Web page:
Playing with Connor McDavid is what every Oilers forward wants, but producing points and learning how to be productive with him isn’t as easy as some think. Not everyone can produce when playing with McDavid. Patrick Maroon learned where to go and when to go to spots to ensure McDavid could get him the puck. He had success with McDavid despite not being the fleetest of foot. Leon Draisaitl and McDavid were dynamic, despite their differences. McDavid loves to attack with speed, while Draisaitl prefers to slow the game down at times. They were the most prolific duo in the NHL last season.
Ryan Nugent-Hopkins has been McDavid’s teammate for three years, but he centred his own line and watched McDavid’s brilliance from the bench. That changed on Saturday, and for the past three games Nugent-Hopkins has lined up McDavid’s left wing. So far, they have looked good.
In the past three games, one thing that has stood out for me is their ability to read off one another, especially on those short, leading passes, where they have sprung each other for breakaways. They haven’t scored on those chances yet — McDavid was stopped in Calgary, while Nugent-Hopkins didn’t bury his breakaway last night — but in each of the past three games, they have read off each other’s instincts when one has the puck in the middle of the ice just outside the blueline and the other has darted up the middle and received a perfectly timed and placed pass.
They have similar instincts.
“I feel like it has clicked well so far,” said Nugent-Hopkins. “Maybe it is just because it is Connor and he always finds ways to get chances and opportunities, but I feel we have read off each other very well. We have been teammates for three years, but haven’t been on the same line so we are still getting a taste of what each other can do. I think we see the game fairly similar. Obviously, he does things nobody else in the league can do, but as far as reading the play, we see it similar.
“In the first period against Minnesota, it took a couple shifts to get into it, but after that I think we have found our chemistry and I think it will only get better,” continued Nugent-Hopkins.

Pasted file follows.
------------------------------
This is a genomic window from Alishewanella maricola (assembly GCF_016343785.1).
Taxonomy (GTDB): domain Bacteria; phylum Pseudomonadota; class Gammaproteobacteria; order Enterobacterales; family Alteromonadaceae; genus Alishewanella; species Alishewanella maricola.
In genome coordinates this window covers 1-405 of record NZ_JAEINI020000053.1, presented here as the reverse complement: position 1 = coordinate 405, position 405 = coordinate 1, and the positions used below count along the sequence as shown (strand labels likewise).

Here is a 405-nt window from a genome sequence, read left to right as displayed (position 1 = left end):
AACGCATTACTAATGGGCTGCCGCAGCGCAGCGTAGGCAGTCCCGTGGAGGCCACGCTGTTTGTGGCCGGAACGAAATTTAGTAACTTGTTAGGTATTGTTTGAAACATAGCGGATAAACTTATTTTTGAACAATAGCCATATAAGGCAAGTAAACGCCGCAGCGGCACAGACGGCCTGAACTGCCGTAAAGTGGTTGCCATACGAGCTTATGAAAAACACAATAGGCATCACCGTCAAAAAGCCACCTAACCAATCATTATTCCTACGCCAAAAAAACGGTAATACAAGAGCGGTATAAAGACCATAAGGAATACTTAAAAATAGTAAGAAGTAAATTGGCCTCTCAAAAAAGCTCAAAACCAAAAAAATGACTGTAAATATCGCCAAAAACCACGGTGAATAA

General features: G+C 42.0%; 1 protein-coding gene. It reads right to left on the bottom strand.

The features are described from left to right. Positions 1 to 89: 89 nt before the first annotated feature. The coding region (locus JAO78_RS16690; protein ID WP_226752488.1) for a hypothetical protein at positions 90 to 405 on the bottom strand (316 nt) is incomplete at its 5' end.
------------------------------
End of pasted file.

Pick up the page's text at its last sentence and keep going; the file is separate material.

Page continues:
They have created many chances, but at EV they haven’t capitalized on as many as they’d like. They have combined for two goals and four assists in three games, while Pontus Aberg has chipped in with one assist. The trio has 18 shots in three games, but haven’t finished many of their best chances.
“I probably should have just one-timed it. When it hit my stick it bobbled a bit and I couldn’t get the catch and release I was hoping for,” explained Nugent-Hopkins on missing a scoring chance in the third period last night.
“Playing with him, I’m always expecting the puck. Even when the play is almost dead he will find a way to make the extra play. I’ve learned over the past few games you can’t take your eye off him and be ready for the puck,” Nugent-Hopkins explained.
He admitted he needs to be on alert all the time. McDavid makes plays like no one he’s played with before. It will take some time to adjust, and if you look at their analytics through three games you can see they have room to grow.
** SF is shots for, SCF is scoring chances for and GF is goals for***
Game CF-CA FF-FA SF-SA SCF-SCA GF-GA
Minnesota 16-23 11-16 9-12 8-18 0-0
Calgary 18-10 13-9 8-5 8-6 0-0
San Jose 12-16 9-14 8-8 5-8 2-0
The did connect for two goals versus Minnesota, but because RNH had changed on the fly after passing to McDavid Natural Stat Trick doesn’t count it as a 5×5 goal. These are small details of analytics that need to be improved and I’d also like to see who tracks their scoring chances, because I often disagree with the numbers, but I digress. Their other goal was an empty net tally.
MOVE TO WING
The other factor to remember is Nugent-Hopkins is playing wing for the first time in his NHL career, and while the overall defensive responsibilities of a winger are easier than a centre, there are still challenges moving to the wing that Nugent-Hopkins hasn’t encountered.
“It is different. It is easier, but it is harder. Those pucks come ringing around the boards on you (as a winger) fast and there is a lot less you can do with it. As a centreman you have more options. You have backhand, you have the forehand, you have back pass, but as a winger you have to make that play and make it instantly. There is often a defender closing down on you and everyone is so good at reloading and pinching you off, especially San Jose who are known for that. At times I struggled with that and I still need to get more comfortable making those plays on the wall. I have a new respect for all the wingers out there.
“As for the overall transition from centre to the wing, I felt pretty good. We are pretty good at reading each other for when I’m going low first (in the D zone) or him and I’m trying to make it a little easier for him defensively,” answered Nugent-Hopkins.
Aberg hasn’t looked out of place, but he hasn’t shown much finish or scoring prowess yet. I’m sure it is very intimidating for him to play with those two, especially McDavid, and as we saw with Maroon-McDavid-Draisaitl last season, it is unlikely all three put up big numbers. Aberg mains focus is to be good defensively, but if he doesn’t start to make more plays or finish off the odd pass, I’m not sure how long he will stay there.
I’d give him more than three games though, and I would surely keep Nugent-Hopkins on McDavid’s for the remainder of the season and give them more opportunities to enhance their chemistry and production.
So far they have played well — not great, but very solid — and without question they have the potential to become more lethal offensively.
****I also would keep Puljujarvi with Draisaitl. The Oilers will need two solid lines, or duos, to be competitive so I’d like to see more of #98 and #29 together.**